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Imagine a world in which there is one universally accepted currency not controlled or regulated by any government but rather by the people who use it.
You may not have to imagine this scenario for much longer because Bitcoin, a virtual currency, also known as cryptocurrency, is on its way to making this vision a reality — maybe.
But when will it be ready for prime time? When will we be able to purchase a car, a carton of eggs or a glass of wine with our Bitcoin? This is the question many people are asking.
According to information published on the bitcoin.org site, a growing number of businesses are accepting Bitcoin including: Overstock.com and Reddit, as well as brick-and-mortar businesses.
But if you have heard about Bitcoin, but still could not explain it if your life depended on it, you are not alone.
According to a study conducted by Rutgers University and published in 2016, even those using Bitcoin don’t fully understand how it works. And today when Bitcoin is getting more press than ever, most people still have a fuzzy understanding of it.
One of the study authors, Janne Lindqvist, assistant professor of electrical and computer engineering at Rutgers University, said it’s not surprising that many people are still perplexed it.
“Bitcoin and cryptocurrencies in general are not trivial or easy to understand. But at the same time, it’s not like many people really understand how traditional money works either,” he said.
Janne Lindqvist, assistant professor of electrical and computer engineering at Rutgers University and a member of WINLAB, said it’s not surprising that many people are still perplexed it. “Bitcoin and cryptocurrencies in general are not trivial or easy to understand. But at the same time, it’s not like many people really understand how traditional money works either,” he said. (Photo: ~Photo courtesy of Janne Lindqvist.)
So what is Bitcoin?
Bitcoin only exists in the virtual world. Unlike traditional currency, it has no representation in the physical world such as coins and paper money, and it is not backed by gold or controlled or regulated by any government agencies such as The Federal Deposit Insurance Corporation (FDIC).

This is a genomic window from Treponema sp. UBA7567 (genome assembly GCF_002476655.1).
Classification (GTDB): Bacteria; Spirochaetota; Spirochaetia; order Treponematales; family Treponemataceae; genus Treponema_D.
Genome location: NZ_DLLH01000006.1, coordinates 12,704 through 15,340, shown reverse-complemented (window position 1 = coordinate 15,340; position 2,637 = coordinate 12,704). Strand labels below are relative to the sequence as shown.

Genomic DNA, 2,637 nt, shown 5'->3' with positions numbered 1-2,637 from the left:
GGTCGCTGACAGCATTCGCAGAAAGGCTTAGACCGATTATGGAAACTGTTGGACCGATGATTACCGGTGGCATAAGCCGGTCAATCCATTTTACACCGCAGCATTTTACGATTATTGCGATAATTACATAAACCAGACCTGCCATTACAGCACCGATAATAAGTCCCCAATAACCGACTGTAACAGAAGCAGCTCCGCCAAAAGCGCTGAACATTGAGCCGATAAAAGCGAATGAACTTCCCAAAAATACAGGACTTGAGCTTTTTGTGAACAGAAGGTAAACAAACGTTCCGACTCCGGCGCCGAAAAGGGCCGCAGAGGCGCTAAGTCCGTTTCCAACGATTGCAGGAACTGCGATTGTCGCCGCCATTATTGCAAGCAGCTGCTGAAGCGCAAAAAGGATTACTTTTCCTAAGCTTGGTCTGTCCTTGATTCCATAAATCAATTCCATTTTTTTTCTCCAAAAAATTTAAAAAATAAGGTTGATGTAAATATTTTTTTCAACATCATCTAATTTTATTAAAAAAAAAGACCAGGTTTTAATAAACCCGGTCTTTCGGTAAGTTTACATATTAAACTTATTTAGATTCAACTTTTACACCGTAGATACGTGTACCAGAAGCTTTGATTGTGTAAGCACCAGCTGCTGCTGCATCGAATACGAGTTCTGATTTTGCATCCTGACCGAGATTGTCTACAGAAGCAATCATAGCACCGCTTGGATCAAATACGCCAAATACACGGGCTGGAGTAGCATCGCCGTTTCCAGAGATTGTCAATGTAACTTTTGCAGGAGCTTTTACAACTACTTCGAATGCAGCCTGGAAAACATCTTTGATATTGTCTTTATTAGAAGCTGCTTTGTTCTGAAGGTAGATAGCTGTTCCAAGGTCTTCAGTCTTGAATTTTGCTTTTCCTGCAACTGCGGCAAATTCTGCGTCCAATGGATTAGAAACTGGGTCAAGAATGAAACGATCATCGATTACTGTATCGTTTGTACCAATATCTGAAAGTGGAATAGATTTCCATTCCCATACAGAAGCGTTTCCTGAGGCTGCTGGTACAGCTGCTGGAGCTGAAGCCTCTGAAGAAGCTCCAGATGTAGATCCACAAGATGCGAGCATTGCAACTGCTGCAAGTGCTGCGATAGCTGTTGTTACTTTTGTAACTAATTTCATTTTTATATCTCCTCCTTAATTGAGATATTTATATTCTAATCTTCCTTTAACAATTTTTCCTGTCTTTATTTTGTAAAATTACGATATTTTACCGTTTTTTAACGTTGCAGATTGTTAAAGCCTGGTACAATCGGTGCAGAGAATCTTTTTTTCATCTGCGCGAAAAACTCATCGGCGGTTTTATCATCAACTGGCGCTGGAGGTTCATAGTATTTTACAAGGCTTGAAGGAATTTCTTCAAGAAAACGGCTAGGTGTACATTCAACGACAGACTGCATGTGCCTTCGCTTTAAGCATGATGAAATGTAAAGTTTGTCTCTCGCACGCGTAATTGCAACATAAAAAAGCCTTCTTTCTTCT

You have access to its value, but you can’t touch it, drop it or accidentally send it through the washing machine.
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In a world in which there is a growing distrust of government power, it’s understandable that a currency not controlled by the government would be gaining in popularity.
Bitcom.org claims that Bitcoin is not illegal in most jurisdictions, but states that countries such as Argentina and Russia severely restrict or ban foreign currencies and other countries such as Thailand may limit the licensing of certain entities such as Bitcoin exchanges.
Bitcoin is said to be self-controlled, in that everyone who participates, plays a role in keeping the virtual ledger accurate by a process called ‘blockchain.’
Okay, this is where it gets a little more complex and most people’s eyeballs begin to roll back in their heads.
So here is as simple an explanation as I can summon.
For the average Bitcoin user, the experience is similar to making online payments or using PayPal to send or receive money. But it’s the process behind the curtain that is rather perplexing. It is described on Bitcoin.org in the following way:
“The Bitcoin network is sharing a public ledger called the ‘block chain.’ This ledger contains every transaction ever processed, allowing a user’s computer to verify the validity of each transaction. The authenticity of each transaction is protected by digital signatures corresponding to the sending addresses, allowing all users to have full control over sending Bitcoins from their own Bitcoin addresses. In addition, anyone can process transactions using the computing power of specialized hardware and earn a reward in Bitcoins for this service.”
Processing transactions utilizing specialized hardware is known as ‘mining.’
Are you thoroughly confused yet? This is where half the readers usually decide they are hungry, tired or thirsty.